Interestingly, mutations in the mammalian LRPPRC are associated with one form of Leigh syndrome, a serious neurodegenerative disorder that is characterized by a perturbation in mitochondrial energy metabolism. "So our findings are clearly of medical relevance, and could lead to new insights into this disease, as our C. elegans mutant provides an excellent experimental model for the study of its pathogenesis," says Conradt. She and her team will now test whether stimulating mitochondrial ATP production will reverse the hyperfusion phenotype. If sufficient numbers of functional mitochondria could be recovered in this way, the organism could perhaps compensate for defects in mma-1/LRPPRC in the long term.

Explore further: Novel drug acts in unique way to protect against kidney injury

More information: PNAS 2013. www.pnas.org/content/early/2013/07/17/1303872110.abstract

add to favorites email to friend print save as pdf

Related Stories

Nuts and Bolts: Mitochondria

Mar 27, 2012

Hailed as the ‘powerhouses’ of the cell in thousands of textbooks, mitochondria rightly have a reputation as essential pieces of cellular machinery. Find out more with this quick guide by Chrissie ...

Surviving fasting in the cold

Jul 02, 2013

King penguin chicks survive harsh winters with almost no food by minimising the cost of energy production. A new study, to be presented at the Society for Experimental Biology meeting in Valencia on the 3rd ...

Recommended for you

For resetting circadian rhythms, neural cooperation is key

16 hours ago

Fruit flies are pretty predictable when it comes to scheduling their days, with peaks of activity at dawn and dusk and rest times in between. Now, researchers reporting in the Cell Press journal Cell Reports on April 17th h ...

Rapid and accurate mRNA detection in plant tissues

18 hours ago

Gene expression is the process whereby the genetic information of DNA is used to manufacture functional products, such as proteins, which have numerous different functions in living organisms. Messenger RNA (mRNA) serves ...

For cells, internal stress leads to unique shapes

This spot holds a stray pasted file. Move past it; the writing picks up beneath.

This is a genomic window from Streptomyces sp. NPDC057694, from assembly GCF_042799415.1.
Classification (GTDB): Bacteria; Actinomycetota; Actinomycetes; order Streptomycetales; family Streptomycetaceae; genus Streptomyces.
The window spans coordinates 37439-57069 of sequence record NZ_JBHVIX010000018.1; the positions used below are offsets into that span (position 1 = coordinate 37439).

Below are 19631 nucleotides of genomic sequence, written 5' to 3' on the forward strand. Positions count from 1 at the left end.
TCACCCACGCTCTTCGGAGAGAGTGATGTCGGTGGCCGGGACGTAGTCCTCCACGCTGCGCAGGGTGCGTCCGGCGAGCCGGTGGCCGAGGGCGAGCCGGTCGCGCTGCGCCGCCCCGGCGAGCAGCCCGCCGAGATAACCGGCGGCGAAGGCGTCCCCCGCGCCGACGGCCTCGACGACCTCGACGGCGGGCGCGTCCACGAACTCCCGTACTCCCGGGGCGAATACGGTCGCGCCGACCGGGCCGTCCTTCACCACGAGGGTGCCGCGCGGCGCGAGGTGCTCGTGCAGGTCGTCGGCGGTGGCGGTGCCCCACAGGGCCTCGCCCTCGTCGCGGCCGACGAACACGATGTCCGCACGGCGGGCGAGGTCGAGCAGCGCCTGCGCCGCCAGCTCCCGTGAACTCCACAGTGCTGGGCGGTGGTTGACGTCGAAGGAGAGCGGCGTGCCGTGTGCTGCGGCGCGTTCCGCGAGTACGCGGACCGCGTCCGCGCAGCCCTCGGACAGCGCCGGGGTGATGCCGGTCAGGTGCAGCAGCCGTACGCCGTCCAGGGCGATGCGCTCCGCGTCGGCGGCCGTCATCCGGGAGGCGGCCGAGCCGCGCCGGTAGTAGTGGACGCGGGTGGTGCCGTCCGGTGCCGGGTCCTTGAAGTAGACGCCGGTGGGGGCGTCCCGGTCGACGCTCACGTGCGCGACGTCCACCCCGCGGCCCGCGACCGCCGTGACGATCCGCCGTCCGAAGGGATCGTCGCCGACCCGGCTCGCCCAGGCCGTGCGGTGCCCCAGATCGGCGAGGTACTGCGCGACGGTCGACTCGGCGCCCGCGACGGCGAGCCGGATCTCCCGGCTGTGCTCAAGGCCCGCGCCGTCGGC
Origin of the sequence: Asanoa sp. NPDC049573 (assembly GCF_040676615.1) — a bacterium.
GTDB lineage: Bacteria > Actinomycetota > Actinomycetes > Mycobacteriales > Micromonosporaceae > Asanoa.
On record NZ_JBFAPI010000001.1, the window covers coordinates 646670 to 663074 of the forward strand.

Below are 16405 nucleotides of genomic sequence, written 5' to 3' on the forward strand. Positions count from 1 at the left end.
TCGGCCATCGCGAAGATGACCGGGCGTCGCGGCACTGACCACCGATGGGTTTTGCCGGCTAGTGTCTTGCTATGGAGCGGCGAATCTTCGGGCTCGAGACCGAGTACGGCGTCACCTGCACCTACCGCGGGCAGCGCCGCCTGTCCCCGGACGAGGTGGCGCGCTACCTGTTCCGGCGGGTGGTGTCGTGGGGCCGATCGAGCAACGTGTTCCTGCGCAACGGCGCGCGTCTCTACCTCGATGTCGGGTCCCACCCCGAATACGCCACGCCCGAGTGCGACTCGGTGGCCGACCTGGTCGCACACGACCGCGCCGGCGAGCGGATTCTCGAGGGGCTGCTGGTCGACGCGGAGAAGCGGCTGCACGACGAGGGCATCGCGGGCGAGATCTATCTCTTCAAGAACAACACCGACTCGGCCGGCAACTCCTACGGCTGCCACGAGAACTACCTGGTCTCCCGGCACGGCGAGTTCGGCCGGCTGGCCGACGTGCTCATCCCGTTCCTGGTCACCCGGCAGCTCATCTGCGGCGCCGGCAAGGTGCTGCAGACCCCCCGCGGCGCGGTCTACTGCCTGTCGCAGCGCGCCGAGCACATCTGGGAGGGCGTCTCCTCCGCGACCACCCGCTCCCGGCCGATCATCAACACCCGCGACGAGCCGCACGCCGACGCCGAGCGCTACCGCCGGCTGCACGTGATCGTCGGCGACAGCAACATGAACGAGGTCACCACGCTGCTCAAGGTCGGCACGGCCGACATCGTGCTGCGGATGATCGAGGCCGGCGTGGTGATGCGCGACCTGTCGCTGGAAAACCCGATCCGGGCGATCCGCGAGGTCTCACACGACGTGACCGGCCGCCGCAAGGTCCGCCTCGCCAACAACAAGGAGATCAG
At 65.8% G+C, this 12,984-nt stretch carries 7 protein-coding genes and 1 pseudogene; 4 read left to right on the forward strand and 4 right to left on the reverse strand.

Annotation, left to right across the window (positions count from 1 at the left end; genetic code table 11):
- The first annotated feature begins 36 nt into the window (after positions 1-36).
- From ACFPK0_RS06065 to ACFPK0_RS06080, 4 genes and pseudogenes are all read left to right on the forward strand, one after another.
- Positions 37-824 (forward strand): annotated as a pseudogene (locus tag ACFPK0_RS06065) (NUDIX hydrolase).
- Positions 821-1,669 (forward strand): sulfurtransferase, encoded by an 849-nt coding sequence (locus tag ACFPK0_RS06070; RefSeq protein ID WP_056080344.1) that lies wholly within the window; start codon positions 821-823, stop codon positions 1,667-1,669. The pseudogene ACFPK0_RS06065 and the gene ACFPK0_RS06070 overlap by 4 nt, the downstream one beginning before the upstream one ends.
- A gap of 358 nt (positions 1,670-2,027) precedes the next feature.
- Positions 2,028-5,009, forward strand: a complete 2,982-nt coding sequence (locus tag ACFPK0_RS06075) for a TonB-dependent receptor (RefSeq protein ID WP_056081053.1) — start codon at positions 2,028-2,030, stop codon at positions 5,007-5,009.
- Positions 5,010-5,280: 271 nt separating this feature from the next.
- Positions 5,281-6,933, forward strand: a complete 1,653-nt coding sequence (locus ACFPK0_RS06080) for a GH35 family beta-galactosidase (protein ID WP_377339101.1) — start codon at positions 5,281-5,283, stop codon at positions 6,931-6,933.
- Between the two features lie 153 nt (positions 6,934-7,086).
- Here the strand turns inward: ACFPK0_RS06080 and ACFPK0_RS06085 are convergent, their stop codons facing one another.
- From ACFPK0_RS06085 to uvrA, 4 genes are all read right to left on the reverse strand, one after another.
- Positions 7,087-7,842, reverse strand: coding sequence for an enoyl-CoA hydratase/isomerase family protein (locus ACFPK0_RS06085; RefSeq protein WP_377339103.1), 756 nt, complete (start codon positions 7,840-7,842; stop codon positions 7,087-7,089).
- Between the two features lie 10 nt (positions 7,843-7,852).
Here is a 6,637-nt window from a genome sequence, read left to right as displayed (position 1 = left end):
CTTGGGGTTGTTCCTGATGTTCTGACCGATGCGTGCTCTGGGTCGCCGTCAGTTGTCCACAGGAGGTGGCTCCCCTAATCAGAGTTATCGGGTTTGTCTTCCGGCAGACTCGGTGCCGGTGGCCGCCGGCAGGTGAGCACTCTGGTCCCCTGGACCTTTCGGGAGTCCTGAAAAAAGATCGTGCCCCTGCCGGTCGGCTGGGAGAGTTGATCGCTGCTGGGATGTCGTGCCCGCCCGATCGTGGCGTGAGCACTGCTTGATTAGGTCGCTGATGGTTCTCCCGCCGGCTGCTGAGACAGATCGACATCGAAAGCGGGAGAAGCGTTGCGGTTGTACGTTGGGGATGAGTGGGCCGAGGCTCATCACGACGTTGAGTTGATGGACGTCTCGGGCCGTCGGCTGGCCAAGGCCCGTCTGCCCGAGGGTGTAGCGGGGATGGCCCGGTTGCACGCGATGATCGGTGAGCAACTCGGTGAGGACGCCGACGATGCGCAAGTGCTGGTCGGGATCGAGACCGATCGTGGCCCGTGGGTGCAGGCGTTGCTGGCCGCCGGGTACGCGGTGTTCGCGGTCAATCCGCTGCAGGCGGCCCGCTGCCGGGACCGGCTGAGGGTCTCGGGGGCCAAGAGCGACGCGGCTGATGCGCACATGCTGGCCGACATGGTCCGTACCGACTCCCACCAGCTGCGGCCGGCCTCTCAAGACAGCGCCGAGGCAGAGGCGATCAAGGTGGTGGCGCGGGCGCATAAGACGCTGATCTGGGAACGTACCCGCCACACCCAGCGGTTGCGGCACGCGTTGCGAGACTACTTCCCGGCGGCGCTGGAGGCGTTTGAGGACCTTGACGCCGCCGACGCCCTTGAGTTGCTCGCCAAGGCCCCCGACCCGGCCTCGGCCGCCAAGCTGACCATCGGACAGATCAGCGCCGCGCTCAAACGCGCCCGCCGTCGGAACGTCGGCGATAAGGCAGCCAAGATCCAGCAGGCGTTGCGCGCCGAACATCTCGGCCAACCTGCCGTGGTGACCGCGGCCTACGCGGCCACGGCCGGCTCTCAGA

Apr 16, 2014

From far away, the top of a leaf looks like one seamless surface; however, up close, that smooth exterior is actually made up of a patchwork of cells in a variety of shapes and sizes. Interested in how these ...

User comments : 0

More news stories

Scientists tether lionfish to Cayman reefs

Research done by U.S. scientists in the Cayman Islands suggests that native predators can be trained to gobble up invasive lionfish that colonize regional reefs and voraciously prey on juvenile marine creatures.

Deadly human pathogen Cryptococcus fully sequenced

Within each strand of DNA lies the blueprint for building an organism, along with the keys to its evolution and survival. These genetic instructions can give valuable insight into why pathogens like Cryptococcus ne ...

Biologists help solve fungi mysteries

(Phys.org) —A new genetic analysis revealing the previously unknown biodiversity and distribution of thousands of fungi in North America might also reveal a previously underappreciated contributor to climate ...

Leeches help save woman's ear after pit bull mauling

(HealthDay)—A pit bull attack in July 2013 left a 19-year-old woman with her left ear ripped from her head, leaving an open wound. After preserving the ear, the surgical team started with a reconnection ...

Venture investments jump to $9.5B in 1Q

Funding for U.S. startup companies soared 57 percent in the first quarter to a level not seen since 2001, as venture capitalists piled more money into an increasing number of deals, according to a report due out Friday.